Do you get a sense that they need more information about the topic? That they are hesitant for some reason? Or that they have a question that’s bubbling to the surface that needs to be answered? Perhaps there is something off-putting that you want to check-out and ask a question around?

Learning to listen to and trust your own inner radar with all of the signals and cues you pick up on will over time, become a reliable resource of information on how to direct the sales conversation. 

The more you practice listening and discerning what your own system is telling you, the more you can build relationship and use this as a guide on what to ask next. 

Intuition is just about feeling into what the moment needs. Ask yourself what does the space need? What does the person I’m with need? You don’t even need to know what it is. You just need to know that you are feeling something. And then you give yourself permission to say it. 

Practice tuning into what you feel in your next conversations this week. How can you use this data to build connection and deepen results if you are applying this to sales?

Stay tuned for the final part of our series next week on intuitive sales and in the meantime, check-out our FB Live for a more in-depth conversation. For more information on how to train and develop your intuitive skills to improve your sales results, contact us at [email protected].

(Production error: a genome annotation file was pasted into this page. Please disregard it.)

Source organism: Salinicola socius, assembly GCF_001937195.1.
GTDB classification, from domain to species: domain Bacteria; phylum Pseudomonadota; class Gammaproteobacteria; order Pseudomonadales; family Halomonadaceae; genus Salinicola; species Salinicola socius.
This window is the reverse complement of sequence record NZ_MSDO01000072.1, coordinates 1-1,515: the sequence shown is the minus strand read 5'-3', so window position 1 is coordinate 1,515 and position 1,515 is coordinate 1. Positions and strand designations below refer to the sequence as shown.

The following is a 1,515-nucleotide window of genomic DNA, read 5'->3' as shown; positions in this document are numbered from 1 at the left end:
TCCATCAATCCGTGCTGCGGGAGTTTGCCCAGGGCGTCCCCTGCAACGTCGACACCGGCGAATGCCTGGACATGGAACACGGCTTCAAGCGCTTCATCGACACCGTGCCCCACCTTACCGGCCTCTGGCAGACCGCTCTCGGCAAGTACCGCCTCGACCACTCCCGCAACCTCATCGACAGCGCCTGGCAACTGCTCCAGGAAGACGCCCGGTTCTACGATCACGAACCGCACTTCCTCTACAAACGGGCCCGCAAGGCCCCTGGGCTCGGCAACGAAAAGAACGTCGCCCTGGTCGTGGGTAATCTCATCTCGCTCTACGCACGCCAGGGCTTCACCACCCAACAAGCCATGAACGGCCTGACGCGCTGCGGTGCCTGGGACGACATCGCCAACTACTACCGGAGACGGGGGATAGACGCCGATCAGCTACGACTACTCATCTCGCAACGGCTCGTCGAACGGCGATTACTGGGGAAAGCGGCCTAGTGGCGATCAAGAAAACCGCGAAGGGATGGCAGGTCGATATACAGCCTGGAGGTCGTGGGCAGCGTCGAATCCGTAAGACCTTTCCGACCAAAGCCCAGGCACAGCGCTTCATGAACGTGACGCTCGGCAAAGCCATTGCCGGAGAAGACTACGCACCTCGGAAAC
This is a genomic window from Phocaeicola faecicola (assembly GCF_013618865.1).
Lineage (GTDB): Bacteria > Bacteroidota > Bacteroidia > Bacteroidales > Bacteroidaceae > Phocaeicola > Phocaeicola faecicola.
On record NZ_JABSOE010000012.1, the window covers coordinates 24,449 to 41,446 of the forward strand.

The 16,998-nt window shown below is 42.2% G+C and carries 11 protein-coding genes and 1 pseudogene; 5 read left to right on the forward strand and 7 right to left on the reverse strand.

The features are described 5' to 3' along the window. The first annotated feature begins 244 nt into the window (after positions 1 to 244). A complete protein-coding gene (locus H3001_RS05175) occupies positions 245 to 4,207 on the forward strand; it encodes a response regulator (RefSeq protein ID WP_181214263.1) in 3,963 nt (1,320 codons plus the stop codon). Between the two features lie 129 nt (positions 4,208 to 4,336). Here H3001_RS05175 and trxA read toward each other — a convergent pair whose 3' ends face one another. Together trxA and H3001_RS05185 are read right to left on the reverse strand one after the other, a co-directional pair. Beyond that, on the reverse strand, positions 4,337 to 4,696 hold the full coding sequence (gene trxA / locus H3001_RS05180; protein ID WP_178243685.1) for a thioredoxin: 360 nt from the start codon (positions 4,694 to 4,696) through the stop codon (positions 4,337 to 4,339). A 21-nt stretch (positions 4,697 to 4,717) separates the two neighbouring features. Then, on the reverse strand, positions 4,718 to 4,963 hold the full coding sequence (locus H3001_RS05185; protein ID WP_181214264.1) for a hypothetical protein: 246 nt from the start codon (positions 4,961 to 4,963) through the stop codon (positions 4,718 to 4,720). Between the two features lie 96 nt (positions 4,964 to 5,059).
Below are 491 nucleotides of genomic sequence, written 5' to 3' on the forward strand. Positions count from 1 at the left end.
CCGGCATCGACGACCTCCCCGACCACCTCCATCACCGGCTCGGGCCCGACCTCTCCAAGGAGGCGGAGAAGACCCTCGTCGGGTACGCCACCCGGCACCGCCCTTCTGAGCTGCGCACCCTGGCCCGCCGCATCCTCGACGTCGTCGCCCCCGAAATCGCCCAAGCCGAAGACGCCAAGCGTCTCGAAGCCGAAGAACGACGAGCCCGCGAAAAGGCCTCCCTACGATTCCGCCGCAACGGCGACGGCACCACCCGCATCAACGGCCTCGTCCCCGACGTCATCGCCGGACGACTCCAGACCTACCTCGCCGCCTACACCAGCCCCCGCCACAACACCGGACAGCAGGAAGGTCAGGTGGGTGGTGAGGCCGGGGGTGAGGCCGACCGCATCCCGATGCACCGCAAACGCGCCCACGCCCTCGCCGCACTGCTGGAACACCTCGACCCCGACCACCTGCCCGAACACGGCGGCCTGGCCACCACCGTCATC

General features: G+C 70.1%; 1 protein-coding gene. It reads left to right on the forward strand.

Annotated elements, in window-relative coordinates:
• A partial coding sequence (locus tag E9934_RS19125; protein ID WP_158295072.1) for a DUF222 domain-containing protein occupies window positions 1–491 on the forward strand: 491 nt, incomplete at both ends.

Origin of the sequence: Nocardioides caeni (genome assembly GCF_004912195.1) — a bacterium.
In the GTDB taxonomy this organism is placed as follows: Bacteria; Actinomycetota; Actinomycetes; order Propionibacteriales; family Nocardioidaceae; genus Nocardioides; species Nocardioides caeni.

Part 2 of 4 of Intuitive Sales: Asking Open Ended Questions

  Image via: Hubspot

Image via: Hubspot

 

 

 

 

 

 

 

 

The theme of this month’s blog posts are focused on intuitive sales; and more specifically, learning to let your intuition guide you in sales for more impactful results.   

Once you’ve slowed yourself down in the sales conversation and gotten present with the person in front of you, you also get more present to their needs and desires. This is the key to sales and in building relationship. You have also avoided the biggest mistake that most salespeople make: they keep the attention on themselves and what they are selling and forget to put their attention on the buyer. 

All too often, the salesperson stays in their comfort zone of what they know about their product or service, and are afraid to get more relational with the buyer. 

When you are in a sales conversation—instead of leading with all of the details of your product or the five tips you just learned from your latest sales training—start by asking open ended questions that help you really get a feel for what they are wanting with your product/service and how they intend to use it. 

The more you get them talking about themselves and what their passions are, or what discomfort they are wanting to avoid, you arrive at what really matters to them. Open-ended questions are the opposite of yes/no questions which are conversation-killers. 

Examples

For example, if you are selling blenders, you might ask: “What are you intending to use this blender for?” You will open up the opportunity to join with them on their passions such as cooking or juicing, or even something functional that they just need to make their life easier. 

If you are selling website services, you might ask: “Why are you looking for a new website right now?” This question will give you insight into their intentions, vision, and what they want for their business. 

Whatever you are selling, asking open-ended questions helps you understand how they intend to use your product or service, and gets them excited about what they need or want.